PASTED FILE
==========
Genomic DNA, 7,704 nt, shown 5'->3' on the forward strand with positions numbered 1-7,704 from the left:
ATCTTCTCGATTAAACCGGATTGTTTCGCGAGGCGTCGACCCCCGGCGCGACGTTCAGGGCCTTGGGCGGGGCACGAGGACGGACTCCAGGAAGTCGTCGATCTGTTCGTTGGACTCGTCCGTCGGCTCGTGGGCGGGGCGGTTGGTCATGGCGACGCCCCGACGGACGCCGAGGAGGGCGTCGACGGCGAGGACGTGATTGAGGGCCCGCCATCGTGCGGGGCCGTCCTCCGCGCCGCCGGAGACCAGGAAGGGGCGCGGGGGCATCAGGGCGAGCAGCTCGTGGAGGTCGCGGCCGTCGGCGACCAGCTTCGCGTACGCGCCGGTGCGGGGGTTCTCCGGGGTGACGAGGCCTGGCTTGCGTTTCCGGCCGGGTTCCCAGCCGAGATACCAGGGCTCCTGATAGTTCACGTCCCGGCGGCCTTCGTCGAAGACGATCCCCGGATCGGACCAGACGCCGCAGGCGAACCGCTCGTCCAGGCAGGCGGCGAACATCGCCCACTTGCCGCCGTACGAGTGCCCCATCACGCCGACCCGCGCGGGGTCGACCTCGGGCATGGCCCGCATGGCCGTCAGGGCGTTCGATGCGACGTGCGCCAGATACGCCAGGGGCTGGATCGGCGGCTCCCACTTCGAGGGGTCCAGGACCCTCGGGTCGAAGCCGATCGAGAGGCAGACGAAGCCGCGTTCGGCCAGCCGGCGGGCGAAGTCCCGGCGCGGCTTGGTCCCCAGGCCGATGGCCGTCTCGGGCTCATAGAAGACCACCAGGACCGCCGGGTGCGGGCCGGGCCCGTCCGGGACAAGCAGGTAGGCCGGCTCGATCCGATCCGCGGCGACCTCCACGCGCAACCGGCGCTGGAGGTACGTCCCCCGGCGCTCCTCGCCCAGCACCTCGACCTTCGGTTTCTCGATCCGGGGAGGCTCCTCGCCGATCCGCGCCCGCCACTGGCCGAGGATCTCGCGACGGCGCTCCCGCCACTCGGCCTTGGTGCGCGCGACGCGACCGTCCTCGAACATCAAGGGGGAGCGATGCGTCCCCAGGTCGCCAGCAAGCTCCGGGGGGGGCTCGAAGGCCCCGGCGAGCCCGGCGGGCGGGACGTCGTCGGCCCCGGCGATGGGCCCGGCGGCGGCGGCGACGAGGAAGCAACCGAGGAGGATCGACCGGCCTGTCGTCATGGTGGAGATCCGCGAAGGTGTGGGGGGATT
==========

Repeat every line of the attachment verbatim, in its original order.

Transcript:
Genomic DNA, 7,704 nt, shown 5'->3' on the forward strand with positions numbered 1-7,704 from the left:
ATCTTCTCGATTAAACCGGATTGTTTCGCGAGGCGTCGACCCCCGGCGCGACGTTCAGGGCCTTGGGCGGGGCACGAGGACGGACTCCAGGAAGTCGTCGATCTGTTCGTTGGACTCGTCCGTCGGCTCGTGGGCGGGGCGGTTGGTCATGGCGACGCCCCGACGGACGCCGAGGAGGGCGTCGACGGCGAGGACGTGATTGAGGGCCCGCCATCGTGCGGGGCCGTCCTCCGCGCCGCCGGAGACCAGGAAGGGGCGCGGGGGCATCAGGGCGAGCAGCTCGTGGAGGTCGCGGCCGTCGGCGACCAGCTTCGCGTACGCGCCGGTGCGGGGGTTCTCCGGGGTGACGAGGCCTGGCTTGCGTTTCCGGCCGGGTTCCCAGCCGAGATACCAGGGCTCCTGATAGTTCACGTCCCGGCGGCCTTCGTCGAAGACGATCCCCGGATCGGACCAGACGCCGCAGGCGAACCGCTCGTCCAGGCAGGCGGCGAACATCGCCCACTTGCCGCCGTACGAGTGCCCCATCACGCCGACCCGCGCGGGGTCGACCTCGGGCATGGCCCGCATGGCCGTCAGGGCGTTCGATGCGACGTGCGCCAGATACGCCAGGGGCTGGATCGGCGGCTCCCACTTCGAGGGGTCCAGGACCCTCGGGTCGAAGCCGATCGAGAGGCAGACGAAGCCGCGTTCGGCCAGCCGGCGGGCGAAGTCCCGGCGCGGCTTGGTCCCCAGGCCGATGGCCGTCTCGGGCTCATAGAAGACCACCAGGACCGCCGGGTGCGGGCCGGGCCCGTCCGGGACAAGCAGGTAGGCCGGCTCGATCCGATCCGCGGCGACCTCCACGCGCAACCGGCGCTGGAGGTACGTCCCCCGGCGCTCCTCGCCCAGCACCTCGACCTTCGGTTTCTCGATCCGGGGAGGCTCCTCGCCGATCCGCGCCCGCCACTGGCCGAGGATCTCGCGACGGCGCTCCCGCCACTCGGCCTTGGTGCGCGCGACGCGACCGTCCTCGAACATCAAGGGGGAGCGATGCGTCCCCAGGTCGCCAGCAAGCTCCGGGGGGGGCTCGAAGGCCCCGGCGAGCCCGGCGGGCGGGACGTCGTCGGCCCCGGCGATGGGCCCGGCGGCGGCGGCGACGAGGAAGCAACCGAGGAGGATCGACCGGCCTGTCGTCATGGTGGAGATCCGCGAAGGTGTGGGGGGATT